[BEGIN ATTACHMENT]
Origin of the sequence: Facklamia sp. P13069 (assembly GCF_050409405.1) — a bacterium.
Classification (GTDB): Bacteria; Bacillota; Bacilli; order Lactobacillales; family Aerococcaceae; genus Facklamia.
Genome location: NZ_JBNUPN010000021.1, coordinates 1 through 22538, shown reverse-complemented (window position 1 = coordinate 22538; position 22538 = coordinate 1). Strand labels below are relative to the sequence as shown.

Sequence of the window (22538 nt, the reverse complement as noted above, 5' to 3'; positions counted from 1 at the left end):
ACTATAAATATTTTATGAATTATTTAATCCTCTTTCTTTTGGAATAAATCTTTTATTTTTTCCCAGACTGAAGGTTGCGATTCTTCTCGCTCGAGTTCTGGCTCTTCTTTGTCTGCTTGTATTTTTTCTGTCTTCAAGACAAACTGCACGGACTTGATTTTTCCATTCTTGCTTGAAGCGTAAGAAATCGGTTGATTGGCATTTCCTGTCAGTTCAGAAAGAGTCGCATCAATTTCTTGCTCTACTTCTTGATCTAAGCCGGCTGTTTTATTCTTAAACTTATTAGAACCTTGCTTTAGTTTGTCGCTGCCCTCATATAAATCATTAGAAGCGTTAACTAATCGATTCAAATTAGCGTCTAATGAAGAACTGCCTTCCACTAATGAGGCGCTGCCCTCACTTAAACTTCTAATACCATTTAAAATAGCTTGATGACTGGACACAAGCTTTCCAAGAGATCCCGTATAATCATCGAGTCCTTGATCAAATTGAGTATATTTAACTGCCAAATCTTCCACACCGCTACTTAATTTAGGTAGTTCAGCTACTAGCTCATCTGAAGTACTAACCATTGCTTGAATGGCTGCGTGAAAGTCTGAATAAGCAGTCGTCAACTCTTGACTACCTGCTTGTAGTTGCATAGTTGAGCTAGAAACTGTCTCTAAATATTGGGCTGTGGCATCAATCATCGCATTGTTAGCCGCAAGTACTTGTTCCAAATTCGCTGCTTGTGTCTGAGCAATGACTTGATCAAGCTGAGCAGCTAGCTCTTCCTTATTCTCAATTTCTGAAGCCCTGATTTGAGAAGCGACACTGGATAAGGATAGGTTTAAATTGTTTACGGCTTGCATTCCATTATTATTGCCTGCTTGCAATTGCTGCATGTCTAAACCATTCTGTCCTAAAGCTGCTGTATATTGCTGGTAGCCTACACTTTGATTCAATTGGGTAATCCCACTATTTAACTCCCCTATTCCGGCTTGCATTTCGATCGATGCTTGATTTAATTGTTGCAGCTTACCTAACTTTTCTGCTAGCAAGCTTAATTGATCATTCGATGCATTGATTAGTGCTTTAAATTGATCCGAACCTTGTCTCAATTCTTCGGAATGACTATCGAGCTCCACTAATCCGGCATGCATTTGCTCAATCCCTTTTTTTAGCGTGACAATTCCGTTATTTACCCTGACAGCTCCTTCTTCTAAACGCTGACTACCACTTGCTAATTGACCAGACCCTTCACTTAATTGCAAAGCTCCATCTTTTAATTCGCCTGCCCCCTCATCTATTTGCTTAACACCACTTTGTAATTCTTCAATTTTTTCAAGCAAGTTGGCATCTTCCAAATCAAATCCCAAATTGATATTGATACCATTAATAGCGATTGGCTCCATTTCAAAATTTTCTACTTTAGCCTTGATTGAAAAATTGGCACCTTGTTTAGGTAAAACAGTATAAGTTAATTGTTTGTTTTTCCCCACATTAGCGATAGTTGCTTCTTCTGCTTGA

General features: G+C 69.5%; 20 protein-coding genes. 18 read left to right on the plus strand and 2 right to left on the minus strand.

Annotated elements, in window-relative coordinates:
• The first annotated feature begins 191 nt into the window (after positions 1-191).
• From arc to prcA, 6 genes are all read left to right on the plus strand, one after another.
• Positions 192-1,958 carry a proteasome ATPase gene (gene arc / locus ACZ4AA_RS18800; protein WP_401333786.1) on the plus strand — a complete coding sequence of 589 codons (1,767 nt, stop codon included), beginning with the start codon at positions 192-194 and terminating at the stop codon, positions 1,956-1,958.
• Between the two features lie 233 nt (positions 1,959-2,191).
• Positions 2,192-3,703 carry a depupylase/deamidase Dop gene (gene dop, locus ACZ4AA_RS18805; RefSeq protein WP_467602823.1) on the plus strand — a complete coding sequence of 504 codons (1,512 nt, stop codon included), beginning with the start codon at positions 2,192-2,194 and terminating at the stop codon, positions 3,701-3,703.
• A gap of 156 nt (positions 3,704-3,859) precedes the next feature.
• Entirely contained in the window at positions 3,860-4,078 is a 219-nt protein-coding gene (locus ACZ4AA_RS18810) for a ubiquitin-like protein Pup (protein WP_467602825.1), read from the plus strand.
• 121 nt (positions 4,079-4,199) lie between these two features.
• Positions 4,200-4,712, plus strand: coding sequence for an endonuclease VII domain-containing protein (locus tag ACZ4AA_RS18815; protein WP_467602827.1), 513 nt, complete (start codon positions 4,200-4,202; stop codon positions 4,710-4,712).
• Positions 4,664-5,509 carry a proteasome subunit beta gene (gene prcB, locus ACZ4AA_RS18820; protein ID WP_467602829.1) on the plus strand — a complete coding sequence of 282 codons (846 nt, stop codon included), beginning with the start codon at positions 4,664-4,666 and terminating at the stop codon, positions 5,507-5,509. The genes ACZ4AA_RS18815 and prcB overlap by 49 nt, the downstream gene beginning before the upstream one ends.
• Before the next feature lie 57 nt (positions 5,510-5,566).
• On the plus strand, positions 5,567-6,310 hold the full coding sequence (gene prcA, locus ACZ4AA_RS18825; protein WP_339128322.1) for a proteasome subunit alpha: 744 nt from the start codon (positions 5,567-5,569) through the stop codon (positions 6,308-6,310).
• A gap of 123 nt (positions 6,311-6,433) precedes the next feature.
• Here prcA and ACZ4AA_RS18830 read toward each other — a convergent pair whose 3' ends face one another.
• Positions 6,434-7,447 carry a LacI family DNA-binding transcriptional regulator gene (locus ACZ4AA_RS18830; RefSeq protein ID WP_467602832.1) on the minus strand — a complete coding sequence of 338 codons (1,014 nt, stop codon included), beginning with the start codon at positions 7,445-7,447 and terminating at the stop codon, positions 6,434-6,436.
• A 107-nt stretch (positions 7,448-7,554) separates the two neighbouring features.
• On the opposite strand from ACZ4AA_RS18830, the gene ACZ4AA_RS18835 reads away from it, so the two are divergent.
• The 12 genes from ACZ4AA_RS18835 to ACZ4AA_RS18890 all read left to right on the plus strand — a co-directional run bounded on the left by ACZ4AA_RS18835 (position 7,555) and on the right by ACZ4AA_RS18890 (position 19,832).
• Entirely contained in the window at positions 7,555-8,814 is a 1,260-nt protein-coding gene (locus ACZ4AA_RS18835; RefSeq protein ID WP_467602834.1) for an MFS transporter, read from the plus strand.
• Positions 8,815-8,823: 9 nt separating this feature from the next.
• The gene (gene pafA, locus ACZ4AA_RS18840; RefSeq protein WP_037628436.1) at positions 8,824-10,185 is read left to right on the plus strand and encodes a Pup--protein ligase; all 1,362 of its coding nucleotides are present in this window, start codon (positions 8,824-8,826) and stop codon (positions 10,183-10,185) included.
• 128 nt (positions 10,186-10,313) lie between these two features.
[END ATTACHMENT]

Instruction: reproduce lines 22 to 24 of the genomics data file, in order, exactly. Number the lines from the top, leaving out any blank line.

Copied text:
• Positions 6,434-7,447 carry a LacI family DNA-binding transcriptional regulator gene (locus ACZ4AA_RS18830; RefSeq protein ID WP_467602832.1) on the minus strand — a complete coding sequence of 338 codons (1,014 nt, stop codon included), beginning with the start codon at positions 7,445-7,447 and terminating at the stop codon, positions 6,434-6,436.
• A 107-nt stretch (positions 7,448-7,554) separates the two neighbouring features.
• On the opposite strand from ACZ4AA_RS18830, the gene ACZ4AA_RS18835 reads away from it, so the two are divergent.